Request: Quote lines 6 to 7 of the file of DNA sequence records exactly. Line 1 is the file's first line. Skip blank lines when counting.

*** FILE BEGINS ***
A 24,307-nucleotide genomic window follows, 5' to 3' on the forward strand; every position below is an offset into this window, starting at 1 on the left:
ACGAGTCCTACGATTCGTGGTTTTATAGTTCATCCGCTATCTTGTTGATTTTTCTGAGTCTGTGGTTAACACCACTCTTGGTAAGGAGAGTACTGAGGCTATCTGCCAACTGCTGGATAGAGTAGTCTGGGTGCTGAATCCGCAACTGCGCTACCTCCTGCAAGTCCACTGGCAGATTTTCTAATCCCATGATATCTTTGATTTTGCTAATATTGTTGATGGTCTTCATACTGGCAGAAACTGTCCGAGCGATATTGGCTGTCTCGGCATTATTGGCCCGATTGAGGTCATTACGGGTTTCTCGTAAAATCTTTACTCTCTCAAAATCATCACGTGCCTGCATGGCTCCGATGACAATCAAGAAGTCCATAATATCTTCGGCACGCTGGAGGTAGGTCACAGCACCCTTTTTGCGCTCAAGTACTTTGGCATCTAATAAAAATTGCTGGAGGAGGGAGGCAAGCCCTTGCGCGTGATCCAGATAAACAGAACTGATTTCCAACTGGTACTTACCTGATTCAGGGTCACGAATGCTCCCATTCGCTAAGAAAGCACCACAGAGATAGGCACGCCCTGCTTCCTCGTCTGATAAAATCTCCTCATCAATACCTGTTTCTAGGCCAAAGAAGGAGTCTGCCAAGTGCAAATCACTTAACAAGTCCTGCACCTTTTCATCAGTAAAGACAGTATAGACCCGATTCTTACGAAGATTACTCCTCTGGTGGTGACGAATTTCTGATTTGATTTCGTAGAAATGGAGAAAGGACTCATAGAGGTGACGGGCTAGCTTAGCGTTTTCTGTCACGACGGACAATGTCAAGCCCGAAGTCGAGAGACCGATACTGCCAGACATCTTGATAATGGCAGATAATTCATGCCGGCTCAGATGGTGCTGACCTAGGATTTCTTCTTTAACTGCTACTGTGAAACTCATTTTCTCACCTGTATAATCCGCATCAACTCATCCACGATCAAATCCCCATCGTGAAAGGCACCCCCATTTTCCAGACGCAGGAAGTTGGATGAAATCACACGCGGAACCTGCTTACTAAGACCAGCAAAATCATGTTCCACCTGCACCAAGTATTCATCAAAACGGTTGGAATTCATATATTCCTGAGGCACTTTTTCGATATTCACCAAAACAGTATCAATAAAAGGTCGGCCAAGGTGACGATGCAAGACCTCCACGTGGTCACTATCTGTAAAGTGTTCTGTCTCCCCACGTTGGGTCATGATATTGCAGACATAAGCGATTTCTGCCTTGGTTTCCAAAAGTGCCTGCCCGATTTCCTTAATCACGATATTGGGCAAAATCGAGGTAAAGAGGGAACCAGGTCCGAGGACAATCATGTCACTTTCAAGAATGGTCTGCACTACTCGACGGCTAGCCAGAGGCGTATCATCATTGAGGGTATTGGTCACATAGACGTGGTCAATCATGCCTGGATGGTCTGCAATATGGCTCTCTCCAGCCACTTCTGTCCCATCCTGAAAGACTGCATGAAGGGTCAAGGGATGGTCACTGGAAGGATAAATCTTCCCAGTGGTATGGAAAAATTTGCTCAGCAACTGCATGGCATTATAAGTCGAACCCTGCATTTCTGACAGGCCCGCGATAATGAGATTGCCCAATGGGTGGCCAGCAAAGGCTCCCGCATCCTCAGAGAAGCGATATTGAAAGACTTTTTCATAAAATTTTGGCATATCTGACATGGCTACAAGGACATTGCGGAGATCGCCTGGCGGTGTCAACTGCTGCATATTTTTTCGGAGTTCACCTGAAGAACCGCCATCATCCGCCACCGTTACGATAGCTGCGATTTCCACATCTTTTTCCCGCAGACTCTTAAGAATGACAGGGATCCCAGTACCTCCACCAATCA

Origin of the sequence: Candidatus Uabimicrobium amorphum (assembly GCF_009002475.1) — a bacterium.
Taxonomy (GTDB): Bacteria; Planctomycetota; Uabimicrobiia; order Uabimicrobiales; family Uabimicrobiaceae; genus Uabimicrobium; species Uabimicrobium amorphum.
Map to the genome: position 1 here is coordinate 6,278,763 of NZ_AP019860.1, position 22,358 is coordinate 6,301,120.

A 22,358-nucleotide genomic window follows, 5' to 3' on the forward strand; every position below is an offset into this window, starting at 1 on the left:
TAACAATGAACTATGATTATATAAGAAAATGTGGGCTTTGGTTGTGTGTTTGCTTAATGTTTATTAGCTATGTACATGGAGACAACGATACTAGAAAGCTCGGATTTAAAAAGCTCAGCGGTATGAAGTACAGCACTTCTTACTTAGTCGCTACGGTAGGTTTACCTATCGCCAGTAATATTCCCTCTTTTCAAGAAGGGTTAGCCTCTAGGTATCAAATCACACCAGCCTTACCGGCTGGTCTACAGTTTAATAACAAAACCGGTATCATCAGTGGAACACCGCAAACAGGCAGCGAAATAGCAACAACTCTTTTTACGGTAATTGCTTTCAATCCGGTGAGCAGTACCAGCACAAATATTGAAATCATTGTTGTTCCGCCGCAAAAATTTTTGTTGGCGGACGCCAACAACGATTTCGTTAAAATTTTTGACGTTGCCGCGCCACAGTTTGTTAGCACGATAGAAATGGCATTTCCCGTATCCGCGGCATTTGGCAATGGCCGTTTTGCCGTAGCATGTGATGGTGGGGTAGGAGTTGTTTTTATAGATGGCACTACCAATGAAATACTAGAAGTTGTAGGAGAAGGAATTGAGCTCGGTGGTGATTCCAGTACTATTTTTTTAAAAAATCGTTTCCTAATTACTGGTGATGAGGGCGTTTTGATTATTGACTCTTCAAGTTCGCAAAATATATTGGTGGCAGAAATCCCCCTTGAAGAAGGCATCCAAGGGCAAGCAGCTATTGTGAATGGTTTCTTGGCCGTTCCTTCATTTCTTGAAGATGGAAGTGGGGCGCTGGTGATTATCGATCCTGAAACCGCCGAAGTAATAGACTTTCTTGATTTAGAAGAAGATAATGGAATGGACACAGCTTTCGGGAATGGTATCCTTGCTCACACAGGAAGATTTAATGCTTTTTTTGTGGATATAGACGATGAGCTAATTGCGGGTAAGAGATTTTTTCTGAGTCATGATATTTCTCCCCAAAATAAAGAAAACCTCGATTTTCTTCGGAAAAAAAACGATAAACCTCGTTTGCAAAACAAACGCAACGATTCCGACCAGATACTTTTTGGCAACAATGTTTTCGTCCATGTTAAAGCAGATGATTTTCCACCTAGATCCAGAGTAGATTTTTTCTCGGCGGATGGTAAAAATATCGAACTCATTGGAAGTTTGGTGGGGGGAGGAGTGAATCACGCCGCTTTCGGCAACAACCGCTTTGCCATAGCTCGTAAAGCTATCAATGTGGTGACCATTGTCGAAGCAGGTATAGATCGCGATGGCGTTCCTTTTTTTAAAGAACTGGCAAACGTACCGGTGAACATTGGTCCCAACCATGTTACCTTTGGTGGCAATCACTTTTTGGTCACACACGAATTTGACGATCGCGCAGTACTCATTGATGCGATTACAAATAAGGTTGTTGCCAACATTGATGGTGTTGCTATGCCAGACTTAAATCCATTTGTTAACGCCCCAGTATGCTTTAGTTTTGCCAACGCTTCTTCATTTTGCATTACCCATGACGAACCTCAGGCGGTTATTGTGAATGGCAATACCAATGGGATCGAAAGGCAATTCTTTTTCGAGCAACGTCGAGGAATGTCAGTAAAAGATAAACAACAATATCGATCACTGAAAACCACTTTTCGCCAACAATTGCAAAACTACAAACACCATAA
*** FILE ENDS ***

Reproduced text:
A 22,358-nucleotide genomic window follows, 5' to 3' on the forward strand; every position below is an offset into this window, starting at 1 on the left:
TAACAATGAACTATGATTATATAAGAAAATGTGGGCTTTGGTTGTGTGTTTGCTTAATGTTTATTAGCTATGTACATGGAGACAACGATACTAGAAAGCTCGGATTTAAAAAGCTCAGCGGTATGAAGTACAGCACTTCTTACTTAGTCGCTACGGTAGGTTTACCTATCGCCAGTAATATTCCCTCTTTTCAAGAAGGGTTAGCCTCTAGGTATCAAATCACACCAGCCTTACCGGCTGGTCTACAGTTTAATAACAAAACCGGTATCATCAGTGGAACACCGCAAACAGGCAGCGAAATAGCAACAACTCTTTTTACGGTAATTGCTTTCAATCCGGTGAGCAGTACCAGCACAAATATTGAAATCATTGTTGTTCCGCCGCAAAAATTTTTGTTGGCGGACGCCAACAACGATTTCGTTAAAATTTTTGACGTTGCCGCGCCACAGTTTGTTAGCACGATAGAAATGGCATTTCCCGTATCCGCGGCATTTGGCAATGGCCGTTTTGCCGTAGCATGTGATGGTGGGGTAGGAGTTGTTTTTATAGATGGCACTACCAATGAAATACTAGAAGTTGTAGGAGAAGGAATTGAGCTCGGTGGTGATTCCAGTACTATTTTTTTAAAAAATCGTTTCCTAATTACTGGTGATGAGGGCGTTTTGATTATTGACTCTTCAAGTTCGCAAAATATATTGGTGGCAGAAATCCCCCTTGAAGAAGGCATCCAAGGGCAAGCAGCTATTGTGAATGGTTTCTTGGCCGTTCCTTCATTTCTTGAAGATGGAAGTGGGGCGCTGGTGATTATCGATCCTGAAACCGCCGAAGTAATAGACTTTCTTGATTTAGAAGAAGATAATGGAATGGACACAGCTTTCGGGAATGGTATCCTTGCTCACACAGGAAGATTTAATGCTTTTTTTGTGGATATAGACGATGAGCTAATTGCGGGTAAGAGATTTTTTCTGAGTCATGATATTTCTCCCCAAAATAAAGAAAACCTCGATTTTCTTCGGAAAAAAAACGATAAACCTCGTTTGCAAAACAAACGCAACGATTCCGACCAGATACTTTTTGGCAACAATGTTTTCGTCCATGTTAAAGCAGATGATTTTCCACCTAGATCCAGAGTAGATTTTTTCTCGGCGGATGGTAAAAATATCGAACTCATTGGAAGTTTGGTGGGGGGAGGAGTGAATCACGCCGCTTTCGGCAACAACCGCTTTGCCATAGCTCGTAAAGCTATCAATGTGGTGACCATTGTCGAAGCAGGTATAGATCGCGATGGCGTTCCTTTTTTTAAAGAACTGGCAAACGTACCGGTGAACATTGGTCCCAACCATGTTACCTTTGGTGGCAATCACTTTTTGGTCACACACGAATTTGACGATCGCGCAGTACTCATTGATGCGATTACAAATAAGGTTGTTGCCAACATTGATGGTGTTGCTATGCCAGACTTAAATCCATTTGTTAACGCCCCAGTATGCTTTAGTTTTGCCAACGCTTCTTCATTTTGCATTACCCATGACGAACCTCAGGCGGTTATTGTGAATGGCAATACCAATGGGATCGAAAGGCAATTCTTTTTCGAGCAACGTCGAGGAATGTCAGTAAAAGATAAACAACAATATCGATCACTGAAAACCACTTTTCGCCAACAATTGCAAAACTACAAACACCATAA